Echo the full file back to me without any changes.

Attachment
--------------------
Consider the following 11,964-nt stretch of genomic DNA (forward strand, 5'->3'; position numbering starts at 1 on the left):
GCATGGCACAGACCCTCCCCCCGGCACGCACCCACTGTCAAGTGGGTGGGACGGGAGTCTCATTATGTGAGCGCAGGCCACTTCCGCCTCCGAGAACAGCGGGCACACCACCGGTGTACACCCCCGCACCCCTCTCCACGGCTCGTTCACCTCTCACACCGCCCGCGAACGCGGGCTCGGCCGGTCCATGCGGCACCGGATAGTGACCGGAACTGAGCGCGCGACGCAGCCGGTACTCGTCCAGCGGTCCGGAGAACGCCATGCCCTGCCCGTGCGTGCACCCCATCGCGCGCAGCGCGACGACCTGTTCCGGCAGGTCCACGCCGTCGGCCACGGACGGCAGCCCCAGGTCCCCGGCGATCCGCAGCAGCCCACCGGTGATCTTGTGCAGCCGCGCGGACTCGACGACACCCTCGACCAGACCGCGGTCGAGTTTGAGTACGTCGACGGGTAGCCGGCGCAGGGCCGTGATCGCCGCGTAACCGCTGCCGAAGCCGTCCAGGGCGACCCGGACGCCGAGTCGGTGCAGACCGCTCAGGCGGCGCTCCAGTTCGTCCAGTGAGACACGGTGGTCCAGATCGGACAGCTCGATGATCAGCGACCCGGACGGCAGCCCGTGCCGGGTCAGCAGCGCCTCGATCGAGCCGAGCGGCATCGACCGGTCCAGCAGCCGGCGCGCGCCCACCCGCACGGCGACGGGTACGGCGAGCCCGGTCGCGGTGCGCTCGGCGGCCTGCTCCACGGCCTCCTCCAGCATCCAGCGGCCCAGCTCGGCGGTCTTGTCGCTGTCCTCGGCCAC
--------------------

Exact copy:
Consider the following 11,964-nt stretch of genomic DNA (forward strand, 5'->3'; position numbering starts at 1 on the left):
GCATGGCACAGACCCTCCCCCCGGCACGCACCCACTGTCAAGTGGGTGGGACGGGAGTCTCATTATGTGAGCGCAGGCCACTTCCGCCTCCGAGAACAGCGGGCACACCACCGGTGTACACCCCCGCACCCCTCTCCACGGCTCGTTCACCTCTCACACCGCCCGCGAACGCGGGCTCGGCCGGTCCATGCGGCACCGGATAGTGACCGGAACTGAGCGCGCGACGCAGCCGGTACTCGTCCAGCGGTCCGGAGAACGCCATGCCCTGCCCGTGCGTGCACCCCATCGCGCGCAGCGCGACGACCTGTTCCGGCAGGTCCACGCCGTCGGCCACGGACGGCAGCCCCAGGTCCCCGGCGATCCGCAGCAGCCCACCGGTGATCTTGTGCAGCCGCGCGGACTCGACGACACCCTCGACCAGACCGCGGTCGAGTTTGAGTACGTCGACGGGTAGCCGGCGCAGGGCCGTGATCGCCGCGTAACCGCTGCCGAAGCCGTCCAGGGCGACCCGGACGCCGAGTCGGTGCAGACCGCTCAGGCGGCGCTCCAGTTCGTCCAGTGAGACACGGTGGTCCAGATCGGACAGCTCGATGATCAGCGACCCGGACGGCAGCCCGTGCCGGGTCAGCAGCGCCTCGATCGAGCCGAGCGGCATCGACCGGTCCAGCAGCCGGCGCGCGCCCACCCGCACGGCGACGGGTACGGCGAGCCCGGTCGCGGTGCGCTCGGCGGCCTGCTCCACGGCCTCCTCCAGCATCCAGCGGCCCAGCTCGGCGGTCTTGTCGCTGTCCTCGGCCAC